• Persistent heartburn: Feels like a burning sensation in your chest after eating
  • Persistent acid reflux (often leaves a sour taste in the mouth)
  • Chest or abdominal pain
  • Difficulty/pain when swallowing
  • Constant sore throat and hoarseness
  • A sensation of a lump in your throat
  • Nausea/Vomiting
  • Teeth erosion
  • Chronic cough
  • Laryngitis
  • Bad breath

By seeking help from your healthcare provider, you can develop a treatment plan that can help with the management of your symptoms- and keep them from developing into something more complicated. Other ways that you can try and alleviate your symptoms at home (but do not replace the advice/treatment of your healthcare professional) include:

  1. Lose weight and maintain a healthy weight.
  2. Eat small frequent meals throughout the day rather than large amounts.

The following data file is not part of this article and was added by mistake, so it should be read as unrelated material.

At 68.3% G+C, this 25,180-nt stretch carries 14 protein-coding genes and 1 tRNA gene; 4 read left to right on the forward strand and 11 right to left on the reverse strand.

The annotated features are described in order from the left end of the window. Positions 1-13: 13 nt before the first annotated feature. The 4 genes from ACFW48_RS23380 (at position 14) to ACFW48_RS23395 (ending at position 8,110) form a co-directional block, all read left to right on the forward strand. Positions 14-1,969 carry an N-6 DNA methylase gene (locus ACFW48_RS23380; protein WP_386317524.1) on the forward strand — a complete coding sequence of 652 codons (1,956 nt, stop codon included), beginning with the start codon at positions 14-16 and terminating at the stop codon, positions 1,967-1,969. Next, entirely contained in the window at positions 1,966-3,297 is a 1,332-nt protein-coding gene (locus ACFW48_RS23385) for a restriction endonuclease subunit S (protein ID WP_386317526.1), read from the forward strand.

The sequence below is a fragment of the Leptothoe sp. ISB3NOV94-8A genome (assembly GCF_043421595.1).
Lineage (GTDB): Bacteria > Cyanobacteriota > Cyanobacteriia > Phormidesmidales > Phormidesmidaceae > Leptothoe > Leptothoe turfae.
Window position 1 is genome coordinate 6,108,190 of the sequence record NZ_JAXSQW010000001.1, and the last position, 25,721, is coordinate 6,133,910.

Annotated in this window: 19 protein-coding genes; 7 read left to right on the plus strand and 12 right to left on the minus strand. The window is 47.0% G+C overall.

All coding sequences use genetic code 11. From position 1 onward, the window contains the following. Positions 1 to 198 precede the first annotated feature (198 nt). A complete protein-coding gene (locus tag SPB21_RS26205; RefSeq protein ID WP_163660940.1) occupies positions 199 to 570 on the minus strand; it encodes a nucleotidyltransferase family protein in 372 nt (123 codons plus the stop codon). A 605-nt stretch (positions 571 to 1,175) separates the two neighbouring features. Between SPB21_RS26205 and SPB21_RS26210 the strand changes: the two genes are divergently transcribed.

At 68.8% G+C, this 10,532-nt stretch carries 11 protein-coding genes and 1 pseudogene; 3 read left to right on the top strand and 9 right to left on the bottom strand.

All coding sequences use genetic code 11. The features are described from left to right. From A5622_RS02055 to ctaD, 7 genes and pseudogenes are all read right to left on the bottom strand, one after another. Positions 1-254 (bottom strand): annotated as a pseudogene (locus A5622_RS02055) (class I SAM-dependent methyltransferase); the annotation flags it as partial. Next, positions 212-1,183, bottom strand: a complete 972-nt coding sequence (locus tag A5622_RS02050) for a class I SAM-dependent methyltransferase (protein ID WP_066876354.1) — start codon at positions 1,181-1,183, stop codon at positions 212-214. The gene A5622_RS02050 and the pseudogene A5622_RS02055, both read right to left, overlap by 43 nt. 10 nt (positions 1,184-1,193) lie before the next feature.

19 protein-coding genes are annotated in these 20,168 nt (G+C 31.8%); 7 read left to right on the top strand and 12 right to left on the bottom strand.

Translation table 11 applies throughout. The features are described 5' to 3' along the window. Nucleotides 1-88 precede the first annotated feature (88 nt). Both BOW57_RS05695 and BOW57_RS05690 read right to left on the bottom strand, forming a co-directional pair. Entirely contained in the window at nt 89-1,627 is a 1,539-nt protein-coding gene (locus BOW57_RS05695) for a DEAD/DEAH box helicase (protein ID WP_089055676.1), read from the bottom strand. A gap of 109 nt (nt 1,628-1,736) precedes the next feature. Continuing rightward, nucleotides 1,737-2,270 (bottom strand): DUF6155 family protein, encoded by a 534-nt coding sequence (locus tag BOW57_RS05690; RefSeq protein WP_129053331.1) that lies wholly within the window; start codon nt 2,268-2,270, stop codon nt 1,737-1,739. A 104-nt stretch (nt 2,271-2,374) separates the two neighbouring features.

3. Avoid eating before bedtime and eat at least three hours before going to bed.
  4. You may have to reduce the amount of fat you consume in your food.
  5. While eating, sit upright. Keep an upright position (whether you are sitting or standing) about 45-60 minutes after your meal. Avoid lying down after eating.
  6. Try not to wear tight clothes around the stomach area (it can push acid up into your esophagus).
  7. If you experience frequent heartburn at night, it may help to raise your head about 6 to 9 inches when sleeping.
  8. Stop smoking.
  9. Take your medications as directed by your healthcare provider. Set up an alarm to serve as a reminder to take your medication if you have trouble remembering.
  10. Slow down and thoroughly chew when eating.
  11. Start keeping track of foods/things that may trigger symptoms. Discuss that list with your doctor or specialist.
  12. Cut out specific trigger foods. Every person will have a different set of trigger foods to reduce/avoid. We recommend that you discuss with your doctor different ways in figuring out which foods to cut out/reduce within your diet. Some of the types of foods to limit/avoid may include: